Most of the included stories were written in the 1920s-40s, and they are an illuminating peek at the prevailing pretensions of the time - she skewers societal affectations as well as the battle between the sexes (and the unfortunate lack of open communication between them). "Too Bad," for example, starts with neighbors gossiping about a married couple that is separating - no one can guess that the reason why is that they are just too damn polite to one another and cannot imagine a lifetime of boredom. In "The Lovely Leave," a woman almost sabotages her visit with her military husband, who's on a short leave, because she misses him so much. Women are meant to be "good sports" to such a degree in "Big Blonde" that the protagonist, who usually is a tremendously good sport, becomes a suicidal alcoholic.

Parker has an amazingly sharp wit, and she points it at all the right people - Ugly Americans, cheating men, superficial women, etc. As the editor notes, "When Parker goes for the jugular, it's usually a vein with blue blood in it."


Amusing, certainly, and the stories are evocative of their time, but they tend to the repetitive and the snide, somewhat sour humor grates eventually.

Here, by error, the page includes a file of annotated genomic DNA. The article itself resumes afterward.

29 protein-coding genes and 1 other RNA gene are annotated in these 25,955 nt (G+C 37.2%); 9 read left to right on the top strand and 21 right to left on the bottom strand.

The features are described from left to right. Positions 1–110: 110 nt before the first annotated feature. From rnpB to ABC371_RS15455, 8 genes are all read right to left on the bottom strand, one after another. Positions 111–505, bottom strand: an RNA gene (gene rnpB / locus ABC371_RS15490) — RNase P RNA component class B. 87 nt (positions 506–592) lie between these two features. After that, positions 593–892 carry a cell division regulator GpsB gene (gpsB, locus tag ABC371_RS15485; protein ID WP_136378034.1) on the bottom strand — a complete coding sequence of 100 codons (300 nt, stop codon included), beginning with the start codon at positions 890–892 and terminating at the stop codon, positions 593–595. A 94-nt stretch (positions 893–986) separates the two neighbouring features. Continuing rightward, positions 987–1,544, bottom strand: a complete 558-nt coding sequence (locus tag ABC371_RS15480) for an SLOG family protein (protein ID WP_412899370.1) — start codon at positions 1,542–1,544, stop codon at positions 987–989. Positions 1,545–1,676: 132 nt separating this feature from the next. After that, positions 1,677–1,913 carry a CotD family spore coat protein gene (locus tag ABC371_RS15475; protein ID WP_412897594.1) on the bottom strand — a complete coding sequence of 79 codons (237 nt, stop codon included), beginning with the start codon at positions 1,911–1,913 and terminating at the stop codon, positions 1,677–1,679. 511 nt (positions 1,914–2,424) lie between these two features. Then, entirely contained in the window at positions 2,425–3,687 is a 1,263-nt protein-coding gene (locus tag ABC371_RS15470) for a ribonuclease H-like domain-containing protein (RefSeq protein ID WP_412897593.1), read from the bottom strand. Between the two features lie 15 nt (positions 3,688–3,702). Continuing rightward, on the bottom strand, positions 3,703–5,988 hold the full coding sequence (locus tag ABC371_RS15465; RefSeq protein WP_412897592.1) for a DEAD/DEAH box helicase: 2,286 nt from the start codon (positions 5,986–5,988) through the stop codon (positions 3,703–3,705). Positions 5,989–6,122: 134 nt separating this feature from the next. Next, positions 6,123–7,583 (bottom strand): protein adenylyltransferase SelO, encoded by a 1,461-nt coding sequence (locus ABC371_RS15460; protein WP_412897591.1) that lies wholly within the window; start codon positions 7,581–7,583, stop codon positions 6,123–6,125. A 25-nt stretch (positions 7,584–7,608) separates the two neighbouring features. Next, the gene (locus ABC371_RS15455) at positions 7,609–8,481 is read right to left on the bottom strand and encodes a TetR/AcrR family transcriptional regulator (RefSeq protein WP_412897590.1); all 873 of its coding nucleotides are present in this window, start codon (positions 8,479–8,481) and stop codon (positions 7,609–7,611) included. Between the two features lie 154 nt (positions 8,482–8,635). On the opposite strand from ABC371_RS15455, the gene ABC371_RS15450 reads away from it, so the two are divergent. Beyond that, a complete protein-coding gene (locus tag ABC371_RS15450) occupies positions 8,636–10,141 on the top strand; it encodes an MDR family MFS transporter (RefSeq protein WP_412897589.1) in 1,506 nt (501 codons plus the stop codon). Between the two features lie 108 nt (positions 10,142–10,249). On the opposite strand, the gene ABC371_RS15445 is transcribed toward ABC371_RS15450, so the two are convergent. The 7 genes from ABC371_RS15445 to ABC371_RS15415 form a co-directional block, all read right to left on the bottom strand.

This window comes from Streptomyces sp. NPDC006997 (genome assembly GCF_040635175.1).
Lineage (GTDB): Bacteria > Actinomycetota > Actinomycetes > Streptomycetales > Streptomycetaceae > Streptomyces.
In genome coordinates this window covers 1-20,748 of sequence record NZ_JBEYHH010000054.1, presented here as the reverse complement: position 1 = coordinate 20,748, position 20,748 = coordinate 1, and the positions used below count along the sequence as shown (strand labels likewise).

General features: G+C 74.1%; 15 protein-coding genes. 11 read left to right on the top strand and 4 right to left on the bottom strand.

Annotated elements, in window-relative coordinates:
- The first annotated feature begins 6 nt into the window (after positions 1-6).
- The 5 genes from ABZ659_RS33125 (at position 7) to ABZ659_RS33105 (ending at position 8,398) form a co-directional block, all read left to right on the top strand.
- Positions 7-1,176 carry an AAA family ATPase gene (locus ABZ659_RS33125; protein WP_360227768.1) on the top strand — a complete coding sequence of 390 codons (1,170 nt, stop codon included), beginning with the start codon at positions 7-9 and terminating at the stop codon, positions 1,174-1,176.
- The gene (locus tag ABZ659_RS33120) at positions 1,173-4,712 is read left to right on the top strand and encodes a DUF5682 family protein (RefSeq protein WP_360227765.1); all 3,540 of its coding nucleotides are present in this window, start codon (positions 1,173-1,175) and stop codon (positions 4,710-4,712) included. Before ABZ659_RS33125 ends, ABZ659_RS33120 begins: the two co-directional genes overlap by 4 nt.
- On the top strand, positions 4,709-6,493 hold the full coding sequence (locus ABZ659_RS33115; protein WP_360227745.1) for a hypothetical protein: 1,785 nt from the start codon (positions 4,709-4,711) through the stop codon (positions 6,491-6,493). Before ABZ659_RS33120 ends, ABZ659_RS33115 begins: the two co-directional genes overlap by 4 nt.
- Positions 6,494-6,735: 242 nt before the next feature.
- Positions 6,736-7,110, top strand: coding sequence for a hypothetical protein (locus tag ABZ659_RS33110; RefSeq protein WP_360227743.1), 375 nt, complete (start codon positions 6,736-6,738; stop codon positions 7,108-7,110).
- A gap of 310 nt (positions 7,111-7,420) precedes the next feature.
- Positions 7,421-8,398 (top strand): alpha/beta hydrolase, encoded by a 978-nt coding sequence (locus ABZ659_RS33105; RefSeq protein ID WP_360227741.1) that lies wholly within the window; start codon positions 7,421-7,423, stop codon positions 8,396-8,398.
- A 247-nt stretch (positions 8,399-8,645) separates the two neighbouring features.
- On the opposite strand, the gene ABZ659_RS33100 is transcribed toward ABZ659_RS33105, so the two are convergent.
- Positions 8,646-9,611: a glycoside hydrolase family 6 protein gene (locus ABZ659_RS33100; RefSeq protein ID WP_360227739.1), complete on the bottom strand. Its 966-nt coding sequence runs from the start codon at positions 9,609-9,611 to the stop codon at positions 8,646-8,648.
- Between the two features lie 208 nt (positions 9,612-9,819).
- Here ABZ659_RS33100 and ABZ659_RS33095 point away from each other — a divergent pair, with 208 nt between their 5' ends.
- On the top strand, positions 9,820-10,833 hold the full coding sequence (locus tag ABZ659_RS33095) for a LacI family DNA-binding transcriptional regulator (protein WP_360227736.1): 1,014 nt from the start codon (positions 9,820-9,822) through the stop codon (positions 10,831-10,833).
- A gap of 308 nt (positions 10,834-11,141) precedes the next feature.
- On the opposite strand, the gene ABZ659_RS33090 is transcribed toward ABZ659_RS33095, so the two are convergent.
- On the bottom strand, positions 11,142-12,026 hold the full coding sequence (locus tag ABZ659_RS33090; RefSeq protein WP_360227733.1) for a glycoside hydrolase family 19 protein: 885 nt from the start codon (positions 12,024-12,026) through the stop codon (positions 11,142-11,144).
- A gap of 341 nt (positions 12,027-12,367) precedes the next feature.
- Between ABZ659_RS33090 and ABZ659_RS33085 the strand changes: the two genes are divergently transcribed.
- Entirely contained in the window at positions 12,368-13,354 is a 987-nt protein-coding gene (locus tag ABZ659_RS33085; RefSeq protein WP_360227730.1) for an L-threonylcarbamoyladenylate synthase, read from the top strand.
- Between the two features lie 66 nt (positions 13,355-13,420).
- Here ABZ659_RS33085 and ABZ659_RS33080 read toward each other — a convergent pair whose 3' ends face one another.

So deliciously bitter. Bitter, bitter, bitter. Very funny, very mean. I read the intro last, and it had something to say that I had kind of started thinking about myself: people ("small" or "narrow"-minded critics) consider Parker's stories to be about "small" or "narrow" topics, but that's almost beside the point. They're about a small social world and a limited number of people, but they're about so much more. Like self-delusion and cruelty and passive-aggression and superficiality masquerading as substance. And she calls B.S. on all of it. Good for her. And so they're not small. They're about how people deal with their circumstances, and the stories are timeless. The figures she describes are recognizable instantly--add some cell phones and facebook and take away Prohibition, and it still reads the same. I don't know that that makes me like people any better, but it makes me appreciate the sharp observational skills of Dorothy Parker.